ArtsAutosBooksBusinessEducationEntertainmentFamilyFashionFoodGamesGenderHealthHolidaysHomeHubPagesPersonal FinancePetsPoliticsReligionSportsTechnologyTravel

Licorice Root-Sweet Healing

Updated on October 30, 2007
The Licorice Plant
The Licorice Plant

If someone says "licorice", most people think "red or black"? Well, licorice is actually a very strong medicinal herb, which has been the subject of both study and controversy for years.

Ironically, at least in America, you would have difficulty finding any real licorice in your licorice candy. The vast majority of black licorice is artificially flavored or flavored with anise--not licorice, and red licorice is not really licorice at all--to a traditionalist.

Licorice was used by ancient herbalists in both Western and Chinese civilizations to treat many problems including respiratory ailments and ulcers. It is still found in certain cough preparations today. It has cough suppressive effects and is moisturizing and soothing to coughs and for sore throats.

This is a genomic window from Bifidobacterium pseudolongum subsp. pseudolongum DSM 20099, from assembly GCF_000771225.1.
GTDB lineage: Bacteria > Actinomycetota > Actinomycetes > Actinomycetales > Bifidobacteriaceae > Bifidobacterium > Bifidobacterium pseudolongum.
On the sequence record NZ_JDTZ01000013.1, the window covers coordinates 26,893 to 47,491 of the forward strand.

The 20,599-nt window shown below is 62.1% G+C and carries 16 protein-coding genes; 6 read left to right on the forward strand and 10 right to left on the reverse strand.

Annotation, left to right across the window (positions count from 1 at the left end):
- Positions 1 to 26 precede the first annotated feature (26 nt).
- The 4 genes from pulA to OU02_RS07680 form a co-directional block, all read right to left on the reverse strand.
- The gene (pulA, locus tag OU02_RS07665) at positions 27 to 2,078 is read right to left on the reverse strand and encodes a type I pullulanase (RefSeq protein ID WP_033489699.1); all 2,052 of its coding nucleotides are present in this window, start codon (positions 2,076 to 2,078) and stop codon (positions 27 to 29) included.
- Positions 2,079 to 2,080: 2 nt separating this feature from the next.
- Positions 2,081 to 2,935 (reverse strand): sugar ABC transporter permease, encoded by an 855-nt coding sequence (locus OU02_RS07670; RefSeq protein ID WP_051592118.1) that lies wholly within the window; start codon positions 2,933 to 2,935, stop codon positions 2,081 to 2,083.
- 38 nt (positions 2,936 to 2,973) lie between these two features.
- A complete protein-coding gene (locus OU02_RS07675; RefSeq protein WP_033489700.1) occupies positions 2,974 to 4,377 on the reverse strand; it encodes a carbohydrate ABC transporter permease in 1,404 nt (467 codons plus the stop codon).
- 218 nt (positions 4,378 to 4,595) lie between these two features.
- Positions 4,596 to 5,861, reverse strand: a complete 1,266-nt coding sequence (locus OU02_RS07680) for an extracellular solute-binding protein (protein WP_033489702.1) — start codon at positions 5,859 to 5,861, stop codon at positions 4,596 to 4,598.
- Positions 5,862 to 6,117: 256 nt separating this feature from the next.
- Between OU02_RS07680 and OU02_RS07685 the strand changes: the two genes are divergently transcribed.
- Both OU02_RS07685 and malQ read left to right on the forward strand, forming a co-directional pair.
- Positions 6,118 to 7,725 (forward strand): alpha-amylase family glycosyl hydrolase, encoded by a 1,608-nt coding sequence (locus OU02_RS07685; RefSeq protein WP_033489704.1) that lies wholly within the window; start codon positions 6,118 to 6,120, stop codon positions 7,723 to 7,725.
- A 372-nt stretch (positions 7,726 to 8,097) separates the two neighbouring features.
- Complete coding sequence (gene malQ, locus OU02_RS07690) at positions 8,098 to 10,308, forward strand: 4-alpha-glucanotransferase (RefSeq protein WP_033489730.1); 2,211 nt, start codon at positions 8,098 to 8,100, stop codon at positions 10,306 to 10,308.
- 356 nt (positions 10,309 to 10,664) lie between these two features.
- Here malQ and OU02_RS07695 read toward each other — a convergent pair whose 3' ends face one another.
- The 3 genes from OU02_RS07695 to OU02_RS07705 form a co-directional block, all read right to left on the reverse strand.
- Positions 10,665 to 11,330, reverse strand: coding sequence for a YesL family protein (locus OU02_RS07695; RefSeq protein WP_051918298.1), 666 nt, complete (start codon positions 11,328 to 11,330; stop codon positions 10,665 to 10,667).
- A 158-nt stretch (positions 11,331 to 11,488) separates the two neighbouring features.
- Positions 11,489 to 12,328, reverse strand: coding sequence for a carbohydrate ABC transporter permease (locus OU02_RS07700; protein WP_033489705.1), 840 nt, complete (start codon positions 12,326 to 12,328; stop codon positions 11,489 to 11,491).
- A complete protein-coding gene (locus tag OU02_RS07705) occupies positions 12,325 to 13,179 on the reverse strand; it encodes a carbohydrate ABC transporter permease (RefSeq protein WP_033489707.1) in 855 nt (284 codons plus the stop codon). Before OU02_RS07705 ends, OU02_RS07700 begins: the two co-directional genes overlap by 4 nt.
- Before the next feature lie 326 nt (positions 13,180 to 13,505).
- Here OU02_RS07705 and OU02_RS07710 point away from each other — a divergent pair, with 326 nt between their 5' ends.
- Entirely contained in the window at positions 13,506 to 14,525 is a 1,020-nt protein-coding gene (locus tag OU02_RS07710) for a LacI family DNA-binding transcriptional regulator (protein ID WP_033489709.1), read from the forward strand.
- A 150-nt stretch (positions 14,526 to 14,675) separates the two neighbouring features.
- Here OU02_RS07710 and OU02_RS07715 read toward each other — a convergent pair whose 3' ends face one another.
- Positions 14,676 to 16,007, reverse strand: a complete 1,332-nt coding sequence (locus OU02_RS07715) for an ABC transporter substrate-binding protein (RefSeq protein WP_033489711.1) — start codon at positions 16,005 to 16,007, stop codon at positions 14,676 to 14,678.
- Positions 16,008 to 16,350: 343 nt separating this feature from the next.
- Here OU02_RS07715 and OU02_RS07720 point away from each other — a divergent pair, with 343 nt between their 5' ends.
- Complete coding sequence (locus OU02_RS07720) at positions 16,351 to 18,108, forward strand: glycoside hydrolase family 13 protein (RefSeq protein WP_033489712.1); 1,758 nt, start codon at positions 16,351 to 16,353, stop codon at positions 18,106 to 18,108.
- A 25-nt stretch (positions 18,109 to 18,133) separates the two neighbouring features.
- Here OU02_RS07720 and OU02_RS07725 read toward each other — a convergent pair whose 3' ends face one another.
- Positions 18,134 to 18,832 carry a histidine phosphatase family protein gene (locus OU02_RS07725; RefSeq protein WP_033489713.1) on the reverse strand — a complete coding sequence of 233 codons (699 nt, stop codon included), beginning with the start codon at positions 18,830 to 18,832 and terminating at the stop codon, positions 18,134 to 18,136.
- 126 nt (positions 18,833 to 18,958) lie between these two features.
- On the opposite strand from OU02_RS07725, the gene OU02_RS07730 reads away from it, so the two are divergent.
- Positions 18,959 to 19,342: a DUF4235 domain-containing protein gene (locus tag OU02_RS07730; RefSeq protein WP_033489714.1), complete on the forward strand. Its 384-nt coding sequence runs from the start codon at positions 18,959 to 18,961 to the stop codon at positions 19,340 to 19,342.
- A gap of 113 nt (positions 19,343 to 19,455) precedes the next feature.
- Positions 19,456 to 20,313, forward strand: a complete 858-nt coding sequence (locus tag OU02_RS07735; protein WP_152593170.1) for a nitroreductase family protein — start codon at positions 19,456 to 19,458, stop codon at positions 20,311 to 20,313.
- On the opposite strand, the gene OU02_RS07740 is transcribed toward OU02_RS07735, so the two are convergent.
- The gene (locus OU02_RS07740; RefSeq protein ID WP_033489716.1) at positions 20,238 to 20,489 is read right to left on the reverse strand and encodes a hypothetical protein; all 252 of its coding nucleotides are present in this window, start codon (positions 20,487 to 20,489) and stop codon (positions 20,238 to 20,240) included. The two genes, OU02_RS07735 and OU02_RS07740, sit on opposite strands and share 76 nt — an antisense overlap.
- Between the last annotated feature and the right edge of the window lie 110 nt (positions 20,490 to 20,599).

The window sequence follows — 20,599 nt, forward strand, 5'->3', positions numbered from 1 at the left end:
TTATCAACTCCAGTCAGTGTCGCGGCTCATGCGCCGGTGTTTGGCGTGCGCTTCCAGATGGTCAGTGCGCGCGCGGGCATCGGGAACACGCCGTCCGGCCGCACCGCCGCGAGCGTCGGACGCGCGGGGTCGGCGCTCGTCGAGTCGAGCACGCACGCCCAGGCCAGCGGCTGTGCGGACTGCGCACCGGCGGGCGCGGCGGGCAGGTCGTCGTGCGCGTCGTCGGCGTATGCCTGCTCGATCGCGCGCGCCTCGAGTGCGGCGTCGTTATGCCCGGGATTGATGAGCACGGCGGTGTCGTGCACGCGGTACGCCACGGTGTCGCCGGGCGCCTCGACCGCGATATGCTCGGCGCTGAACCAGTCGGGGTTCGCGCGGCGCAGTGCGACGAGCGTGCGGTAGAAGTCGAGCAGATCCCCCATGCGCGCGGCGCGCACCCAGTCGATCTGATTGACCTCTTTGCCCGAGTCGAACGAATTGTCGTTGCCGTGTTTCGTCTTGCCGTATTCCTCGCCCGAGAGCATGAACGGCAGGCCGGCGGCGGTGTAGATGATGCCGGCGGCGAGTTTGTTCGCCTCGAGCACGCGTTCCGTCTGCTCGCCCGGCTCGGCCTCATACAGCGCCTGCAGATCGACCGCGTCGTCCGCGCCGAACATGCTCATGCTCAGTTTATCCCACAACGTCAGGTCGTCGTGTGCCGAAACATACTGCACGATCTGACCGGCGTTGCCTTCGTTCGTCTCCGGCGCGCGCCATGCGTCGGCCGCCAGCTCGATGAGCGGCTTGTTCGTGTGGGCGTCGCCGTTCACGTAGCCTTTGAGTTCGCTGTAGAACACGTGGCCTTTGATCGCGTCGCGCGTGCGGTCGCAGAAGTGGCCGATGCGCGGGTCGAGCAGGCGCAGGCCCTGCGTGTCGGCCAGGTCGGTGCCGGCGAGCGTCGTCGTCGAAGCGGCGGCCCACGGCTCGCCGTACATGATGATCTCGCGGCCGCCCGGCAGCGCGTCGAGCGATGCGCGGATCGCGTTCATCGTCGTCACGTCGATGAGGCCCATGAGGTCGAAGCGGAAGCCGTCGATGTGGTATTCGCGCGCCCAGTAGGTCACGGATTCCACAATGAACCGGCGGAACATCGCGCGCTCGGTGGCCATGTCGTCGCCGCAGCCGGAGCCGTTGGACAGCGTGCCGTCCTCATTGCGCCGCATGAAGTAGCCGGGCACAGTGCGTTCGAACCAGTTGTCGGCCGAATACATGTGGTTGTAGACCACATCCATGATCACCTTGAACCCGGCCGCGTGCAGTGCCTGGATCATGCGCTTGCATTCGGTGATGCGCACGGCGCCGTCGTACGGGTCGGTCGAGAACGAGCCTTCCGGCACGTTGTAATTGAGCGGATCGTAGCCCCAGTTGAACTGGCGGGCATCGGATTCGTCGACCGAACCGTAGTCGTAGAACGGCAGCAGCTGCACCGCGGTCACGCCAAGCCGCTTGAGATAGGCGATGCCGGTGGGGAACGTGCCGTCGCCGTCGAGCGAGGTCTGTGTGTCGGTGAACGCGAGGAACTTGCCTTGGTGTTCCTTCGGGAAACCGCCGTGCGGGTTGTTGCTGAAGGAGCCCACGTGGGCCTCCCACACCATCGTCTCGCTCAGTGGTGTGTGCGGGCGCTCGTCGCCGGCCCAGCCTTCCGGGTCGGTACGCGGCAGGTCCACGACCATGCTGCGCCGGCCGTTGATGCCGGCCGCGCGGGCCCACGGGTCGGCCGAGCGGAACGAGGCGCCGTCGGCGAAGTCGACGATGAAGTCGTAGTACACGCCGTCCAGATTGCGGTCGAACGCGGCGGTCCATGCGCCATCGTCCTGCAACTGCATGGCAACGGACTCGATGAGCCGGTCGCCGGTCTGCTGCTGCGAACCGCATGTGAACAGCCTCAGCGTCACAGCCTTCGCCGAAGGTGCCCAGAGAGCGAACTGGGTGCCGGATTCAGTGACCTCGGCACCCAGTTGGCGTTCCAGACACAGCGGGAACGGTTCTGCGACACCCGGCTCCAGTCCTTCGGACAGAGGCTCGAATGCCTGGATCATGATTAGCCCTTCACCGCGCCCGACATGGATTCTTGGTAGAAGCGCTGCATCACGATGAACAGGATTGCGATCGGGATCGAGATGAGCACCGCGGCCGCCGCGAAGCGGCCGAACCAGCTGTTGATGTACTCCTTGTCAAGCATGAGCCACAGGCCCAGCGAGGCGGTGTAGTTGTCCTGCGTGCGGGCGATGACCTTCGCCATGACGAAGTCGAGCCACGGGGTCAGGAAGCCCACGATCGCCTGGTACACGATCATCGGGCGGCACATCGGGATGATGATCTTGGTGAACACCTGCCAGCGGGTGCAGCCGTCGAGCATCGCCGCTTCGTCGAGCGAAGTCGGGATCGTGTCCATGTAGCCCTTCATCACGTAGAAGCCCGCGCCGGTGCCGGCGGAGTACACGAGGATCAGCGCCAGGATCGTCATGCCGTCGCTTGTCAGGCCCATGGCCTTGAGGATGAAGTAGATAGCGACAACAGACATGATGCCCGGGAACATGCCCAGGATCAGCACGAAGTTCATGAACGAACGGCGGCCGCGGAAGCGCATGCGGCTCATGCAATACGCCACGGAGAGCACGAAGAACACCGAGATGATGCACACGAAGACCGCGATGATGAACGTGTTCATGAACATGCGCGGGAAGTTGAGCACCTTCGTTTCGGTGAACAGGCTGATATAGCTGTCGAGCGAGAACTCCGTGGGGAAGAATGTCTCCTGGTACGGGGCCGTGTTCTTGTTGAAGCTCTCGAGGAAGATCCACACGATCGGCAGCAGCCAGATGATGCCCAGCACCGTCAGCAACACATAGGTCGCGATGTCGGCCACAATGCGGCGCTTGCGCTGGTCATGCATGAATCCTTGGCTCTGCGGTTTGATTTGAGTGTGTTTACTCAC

One of the compounds contained in licorice is glycyrrhizin. Glycyrrhizin is the component the gives licorice it's sweetness, and it is in fact 50 times sweeter than sugar. The other important component of licorice is glycyrrhetinic acid. In animal studies, the combination of these two compounds has been shown to increase the body's supply of interferon. Interferon is a powerful antiviral agent that works by suppressing a virus's ability to replicate. It also has a side benefit of stimulating certain other beneficial immune cells in the body.

About half of all Chinese herbal formulas incorporate licorice in their blends. The Chinese feel it is a "harmonizing herb". This is to say that it works to reduce the toxicity potential of the other herbs in the formula and to increase their effectiveness.

Licorice is also useful externally in cream form. Isolating the glycyrrhetinic acid and using it in a cream, topically for eczema and psoriasis has been quite useful. In fact the results have been similar to those of topical corticosteroids. Some studies have even pointed to it being slightly superior.

It can also have a balancing effect on hormones (estrogen and progesterone in particular) which can be especially effective in formulas for PMS or menopause.